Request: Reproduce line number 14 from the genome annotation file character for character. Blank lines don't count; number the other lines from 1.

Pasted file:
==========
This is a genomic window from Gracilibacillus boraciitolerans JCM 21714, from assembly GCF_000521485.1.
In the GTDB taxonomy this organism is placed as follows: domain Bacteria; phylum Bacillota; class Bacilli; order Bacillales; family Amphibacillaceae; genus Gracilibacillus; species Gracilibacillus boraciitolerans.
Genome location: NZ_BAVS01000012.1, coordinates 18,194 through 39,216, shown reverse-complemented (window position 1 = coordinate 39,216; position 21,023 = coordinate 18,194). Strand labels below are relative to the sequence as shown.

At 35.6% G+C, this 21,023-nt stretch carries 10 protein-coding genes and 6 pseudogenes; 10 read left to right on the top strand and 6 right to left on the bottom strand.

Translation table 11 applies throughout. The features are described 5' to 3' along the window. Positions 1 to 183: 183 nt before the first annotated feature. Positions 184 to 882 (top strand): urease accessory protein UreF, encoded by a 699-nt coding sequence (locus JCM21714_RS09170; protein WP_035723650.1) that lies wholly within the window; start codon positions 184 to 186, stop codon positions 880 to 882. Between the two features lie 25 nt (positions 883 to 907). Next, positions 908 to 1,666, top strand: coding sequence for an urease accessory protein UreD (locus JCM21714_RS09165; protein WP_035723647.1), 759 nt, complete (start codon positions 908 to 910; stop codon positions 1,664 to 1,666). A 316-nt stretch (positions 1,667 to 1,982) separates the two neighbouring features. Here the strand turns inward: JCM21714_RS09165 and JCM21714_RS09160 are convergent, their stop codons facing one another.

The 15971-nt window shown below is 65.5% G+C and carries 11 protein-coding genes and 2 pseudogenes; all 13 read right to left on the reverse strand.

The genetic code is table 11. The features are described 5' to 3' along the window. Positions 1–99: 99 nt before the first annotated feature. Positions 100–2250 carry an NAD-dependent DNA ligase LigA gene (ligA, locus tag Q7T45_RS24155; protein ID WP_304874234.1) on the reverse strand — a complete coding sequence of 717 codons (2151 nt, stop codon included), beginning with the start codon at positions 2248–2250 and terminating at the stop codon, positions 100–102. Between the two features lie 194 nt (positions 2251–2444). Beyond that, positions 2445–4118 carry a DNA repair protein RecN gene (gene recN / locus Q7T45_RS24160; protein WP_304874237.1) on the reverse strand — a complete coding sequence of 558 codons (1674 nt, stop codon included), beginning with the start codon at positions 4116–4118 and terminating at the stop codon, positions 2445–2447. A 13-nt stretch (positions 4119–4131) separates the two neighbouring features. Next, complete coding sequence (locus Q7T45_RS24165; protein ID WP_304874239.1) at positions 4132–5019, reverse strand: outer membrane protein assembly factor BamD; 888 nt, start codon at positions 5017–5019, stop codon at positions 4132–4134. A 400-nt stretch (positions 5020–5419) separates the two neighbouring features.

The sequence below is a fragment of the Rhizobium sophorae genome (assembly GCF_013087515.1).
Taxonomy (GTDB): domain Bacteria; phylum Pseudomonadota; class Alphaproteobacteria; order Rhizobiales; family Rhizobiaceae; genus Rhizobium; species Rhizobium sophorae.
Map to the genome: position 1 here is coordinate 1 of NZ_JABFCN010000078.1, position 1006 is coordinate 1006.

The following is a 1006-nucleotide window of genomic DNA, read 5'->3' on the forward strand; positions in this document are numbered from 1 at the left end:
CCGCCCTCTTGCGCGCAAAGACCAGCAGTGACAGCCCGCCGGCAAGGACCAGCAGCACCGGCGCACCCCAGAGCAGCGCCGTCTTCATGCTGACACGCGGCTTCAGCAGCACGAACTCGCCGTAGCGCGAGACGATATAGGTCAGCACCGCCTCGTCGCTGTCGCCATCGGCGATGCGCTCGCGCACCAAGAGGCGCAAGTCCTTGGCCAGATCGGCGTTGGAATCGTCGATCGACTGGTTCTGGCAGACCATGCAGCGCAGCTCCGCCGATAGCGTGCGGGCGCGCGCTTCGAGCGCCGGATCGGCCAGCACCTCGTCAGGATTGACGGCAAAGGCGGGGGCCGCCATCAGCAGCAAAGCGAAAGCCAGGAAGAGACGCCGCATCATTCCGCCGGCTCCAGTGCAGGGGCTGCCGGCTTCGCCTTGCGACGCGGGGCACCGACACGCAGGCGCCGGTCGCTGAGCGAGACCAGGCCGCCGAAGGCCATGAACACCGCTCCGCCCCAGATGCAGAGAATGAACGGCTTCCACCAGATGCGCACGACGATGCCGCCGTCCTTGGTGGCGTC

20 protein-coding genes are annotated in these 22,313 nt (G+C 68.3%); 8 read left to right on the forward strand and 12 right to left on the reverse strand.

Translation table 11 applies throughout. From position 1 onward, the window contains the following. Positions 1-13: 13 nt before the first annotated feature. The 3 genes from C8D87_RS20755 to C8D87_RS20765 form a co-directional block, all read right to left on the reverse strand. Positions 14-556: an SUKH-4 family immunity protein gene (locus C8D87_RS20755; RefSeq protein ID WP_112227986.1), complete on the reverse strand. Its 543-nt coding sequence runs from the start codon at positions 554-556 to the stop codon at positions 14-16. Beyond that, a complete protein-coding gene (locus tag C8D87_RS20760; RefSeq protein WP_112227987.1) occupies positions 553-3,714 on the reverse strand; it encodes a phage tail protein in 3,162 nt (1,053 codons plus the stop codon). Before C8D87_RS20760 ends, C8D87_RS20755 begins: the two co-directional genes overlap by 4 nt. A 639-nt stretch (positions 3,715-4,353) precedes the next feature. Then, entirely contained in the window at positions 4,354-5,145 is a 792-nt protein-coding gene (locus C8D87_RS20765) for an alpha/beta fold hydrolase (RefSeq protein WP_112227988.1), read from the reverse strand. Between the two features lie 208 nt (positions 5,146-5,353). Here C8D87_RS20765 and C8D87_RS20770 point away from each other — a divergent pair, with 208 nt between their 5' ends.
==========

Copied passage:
Translation table 11 applies throughout. From position 1 onward, the window contains the following. Positions 1-13: 13 nt before the first annotated feature. The 3 genes from C8D87_RS20755 to C8D87_RS20765 form a co-directional block, all read right to left on the reverse strand. Positions 14-556: an SUKH-4 family immunity protein gene (locus C8D87_RS20755; RefSeq protein ID WP_112227986.1), complete on the reverse strand. Its 543-nt coding sequence runs from the start codon at positions 554-556 to the stop codon at positions 14-16. Beyond that, a complete protein-coding gene (locus tag C8D87_RS20760; RefSeq protein WP_112227987.1) occupies positions 553-3,714 on the reverse strand; it encodes a phage tail protein in 3,162 nt (1,053 codons plus the stop codon). Before C8D87_RS20760 ends, C8D87_RS20755 begins: the two co-directional genes overlap by 4 nt. A 639-nt stretch (positions 3,715-4,353) precedes the next feature. Then, entirely contained in the window at positions 4,354-5,145 is a 792-nt protein-coding gene (locus C8D87_RS20765) for an alpha/beta fold hydrolase (RefSeq protein WP_112227988.1), read from the reverse strand. Between the two features lie 208 nt (positions 5,146-5,353). Here C8D87_RS20765 and C8D87_RS20770 point away from each other — a divergent pair, with 208 nt between their 5' ends.